After two years of hard work, Rena Chambers is selected for second ‘Student of the Year’ award
With her casual smile and black leather book bag, Rena Chambers is the first student to enter Room 304 at the Syracuse Educational Opportunity Center on a Thursday afternoon.
It’s the end of another school week for South Side resident Chambers — who is 50.
Chambers is in her second year learning to read and write English, and she is the Literacy Volunteers of Greater Syracuse Student of the Year recipient for 2011.
“I wasn’t expecting it at all, but I felt great,” Chambers said.
It is important to know how to read and write English because minimal competency is required for most everything — such as reading a medical prescription. In Syracuse, the need has blossomed in the past two years.
“A lot of these students coming into our program can’t read bus schedules, for example, because they don’t know how to read,” said Marsha L. Tait, executive director of Literacy Volunteers. “So I knew that we had to offer more small-group programs to help accommodate as many students as possible,” added Tait, who has been involved in adult literacy for 16 years.
Two years ago, the program had fewer than 100 students in instruction, but this year there are 165 active student-tutor pairs and more than 80 students in small-group classrooms.
The main challenge the organization faces: finding resources and financial help.
“The single largest funding for our program comes from the New York State Adult Literacy Education Funding Stream, but it’s never enough,” Tait said.
The annual budget for Literacy Volunteers is around $200,000 per year.
Once every year, Literacy Volunteers asks tutors to nominate students for its top award. According to program manager Robin Morgan, tutors submit a written nomination that includes the student’s history, challenges and accomplishments. The staff reviews the nominations and makes its selection; the winner is announced at an annual celebration, Morgan said.
Chambers’ nomination was a compilation of staff observations and comments from Debbie Mann, who is Chambers’ one-on-one tutor. Chambers has been working with Mann since February 2011.
“When she stumbles over reading and writing she doesn’t quit, and she asks for other examples and keeps going until she understands,” Mann said in the nomination.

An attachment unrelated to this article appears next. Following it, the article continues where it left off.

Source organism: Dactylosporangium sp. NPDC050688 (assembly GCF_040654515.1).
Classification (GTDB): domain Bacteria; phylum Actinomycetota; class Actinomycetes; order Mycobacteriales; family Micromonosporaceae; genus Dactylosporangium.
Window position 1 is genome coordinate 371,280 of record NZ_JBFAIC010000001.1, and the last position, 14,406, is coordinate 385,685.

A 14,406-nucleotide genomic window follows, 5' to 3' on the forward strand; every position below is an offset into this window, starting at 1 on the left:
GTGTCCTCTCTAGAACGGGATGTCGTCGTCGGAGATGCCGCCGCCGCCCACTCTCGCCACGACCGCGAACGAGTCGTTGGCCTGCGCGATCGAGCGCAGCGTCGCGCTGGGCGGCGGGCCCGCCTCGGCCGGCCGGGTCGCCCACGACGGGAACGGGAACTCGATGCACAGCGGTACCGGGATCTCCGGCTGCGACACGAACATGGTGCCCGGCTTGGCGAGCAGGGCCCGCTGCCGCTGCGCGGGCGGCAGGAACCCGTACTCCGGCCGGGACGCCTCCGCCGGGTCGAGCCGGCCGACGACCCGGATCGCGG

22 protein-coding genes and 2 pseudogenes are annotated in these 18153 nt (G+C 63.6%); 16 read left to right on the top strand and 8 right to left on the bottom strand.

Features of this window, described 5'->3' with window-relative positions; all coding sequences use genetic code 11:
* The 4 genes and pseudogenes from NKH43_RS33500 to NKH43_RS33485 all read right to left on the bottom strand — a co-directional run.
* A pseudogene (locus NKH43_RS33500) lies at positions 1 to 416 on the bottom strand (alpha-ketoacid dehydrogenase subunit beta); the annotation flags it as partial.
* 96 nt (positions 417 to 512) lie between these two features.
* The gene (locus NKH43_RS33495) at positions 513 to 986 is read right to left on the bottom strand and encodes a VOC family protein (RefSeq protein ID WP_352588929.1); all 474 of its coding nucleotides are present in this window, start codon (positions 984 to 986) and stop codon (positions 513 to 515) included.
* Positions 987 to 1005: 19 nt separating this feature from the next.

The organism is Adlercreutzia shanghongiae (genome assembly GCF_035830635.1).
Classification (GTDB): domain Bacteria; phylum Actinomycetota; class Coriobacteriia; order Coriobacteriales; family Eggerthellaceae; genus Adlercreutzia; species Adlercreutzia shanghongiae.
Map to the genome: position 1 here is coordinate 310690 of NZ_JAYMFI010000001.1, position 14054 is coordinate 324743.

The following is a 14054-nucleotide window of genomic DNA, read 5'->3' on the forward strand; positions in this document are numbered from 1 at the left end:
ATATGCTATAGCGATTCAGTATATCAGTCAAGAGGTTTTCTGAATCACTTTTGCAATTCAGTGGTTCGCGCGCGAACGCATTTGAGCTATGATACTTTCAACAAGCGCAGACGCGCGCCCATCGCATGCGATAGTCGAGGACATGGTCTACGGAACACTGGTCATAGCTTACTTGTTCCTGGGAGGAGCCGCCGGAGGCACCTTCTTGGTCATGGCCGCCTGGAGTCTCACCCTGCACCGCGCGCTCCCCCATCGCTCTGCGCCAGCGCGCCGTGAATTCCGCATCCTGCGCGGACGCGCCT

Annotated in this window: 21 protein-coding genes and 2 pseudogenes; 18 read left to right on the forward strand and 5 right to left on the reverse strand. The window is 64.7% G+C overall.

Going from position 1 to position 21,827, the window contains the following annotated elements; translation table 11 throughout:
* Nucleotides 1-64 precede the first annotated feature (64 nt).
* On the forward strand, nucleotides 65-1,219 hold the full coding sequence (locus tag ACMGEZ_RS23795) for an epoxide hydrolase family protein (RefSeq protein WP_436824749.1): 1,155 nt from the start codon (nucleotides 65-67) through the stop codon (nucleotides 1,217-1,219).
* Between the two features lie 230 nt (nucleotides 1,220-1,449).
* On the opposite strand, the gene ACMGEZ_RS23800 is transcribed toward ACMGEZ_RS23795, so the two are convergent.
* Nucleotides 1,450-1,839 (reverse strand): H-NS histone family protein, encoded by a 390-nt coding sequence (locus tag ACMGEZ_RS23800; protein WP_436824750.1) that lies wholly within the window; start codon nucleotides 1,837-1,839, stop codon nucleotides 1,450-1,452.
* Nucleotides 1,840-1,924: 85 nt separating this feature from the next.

Before Chambers started the program two years ago, she wasn’t too sure about joining. “I was just too ashamed to come back to school because of my age,” she said. “But I wanted to learn to read and write before I left this world, so I told myself I had to try it.”
Her first experience sitting in a classroom in a small-group class made Chambers uneasy.
“I was very nervous the first time I got here because I saw the teacher in front of the board and saw that everyone was reading. When the time came for me to read, I said I couldn’t read but the students helped me sound the words out and I started loosening up, day by day.”
Before she joined the program, Chambers had a difficult time. “My own family didn’t believe me when I would tell them I didn’t know how to read or write,” she said. “I used to sit there, take the newspaper, stare at it and it would look like I was reading but I really wasn’t.”
Fighting back tears, Chambers recalled what it was like when the mail would arrive at her door. “I would wait for guests to leave and then I’d call one of my kids to read me the mail because it was so hard I couldn’t even do that,” she said. “But now, I can read it myself, and if there is some things I can’t understand, then I call my kids, but it’s no longer for them to read me the mail. Now it’s just to explain to me certain things.”
Credentialed teachers at the Syracuse Educational Opportunity Center teach the small-group classes, where students learn in regular classrooms with peers.
Kevin R. Lucas, 42, started teaching last fall and is currently Chambers’ small-group teacher. “Kevin has helped me a lot,” Chambers said, “because I understand the words and I like how he writes on the board and shows us how to write it and pronounce it at the same time.”
Chambers and six other students go to class every Tuesday and Thursday from 1 p.m. to 3 p.m., where they learn to pronounce and write different words in packets that Lucas provides. At a recent class, Lucas told the students: “We have a new set of words but let’s review the pronunciation of ‘et’ in the word ‘pet.’ ”
The process continued throughout the whole packet, with each student reading sentences out loud and using the words they had learned throughout the session. If a student had difficulty, others pitched in, sounding out the words and helping one another.
Students at Literacy Volunteers are not on a specific semester teaching program.
“Because we are working with students at the lowest level of literacy skill, the time it will take them to progress is highly variable,” Tait said. “It’s all a question of where they came from, what their literacy level is and their motivation to accomplish their learning goals.”
Chambers is motivating others, too. “I talk a lot about my education to young kids, adults, anyone, because I feel good and proud of myself and also tell them about how much this program really helps people.”
She talks to her own 12 grandchildren about school.
“I get upset when I hear that my grandchildren aren’t doing too well in school. I tell them to keep going to school because they have the help at a young age that I am now experiencing at 50.”
Having the opportunity to go back to school to learn to read and write was a blessing to Chambers. “I can’t help but thank God, who answered my prayers for me because I did want to go back to school and learn. “He opened the doors to this program that has helped me so much from the very start.”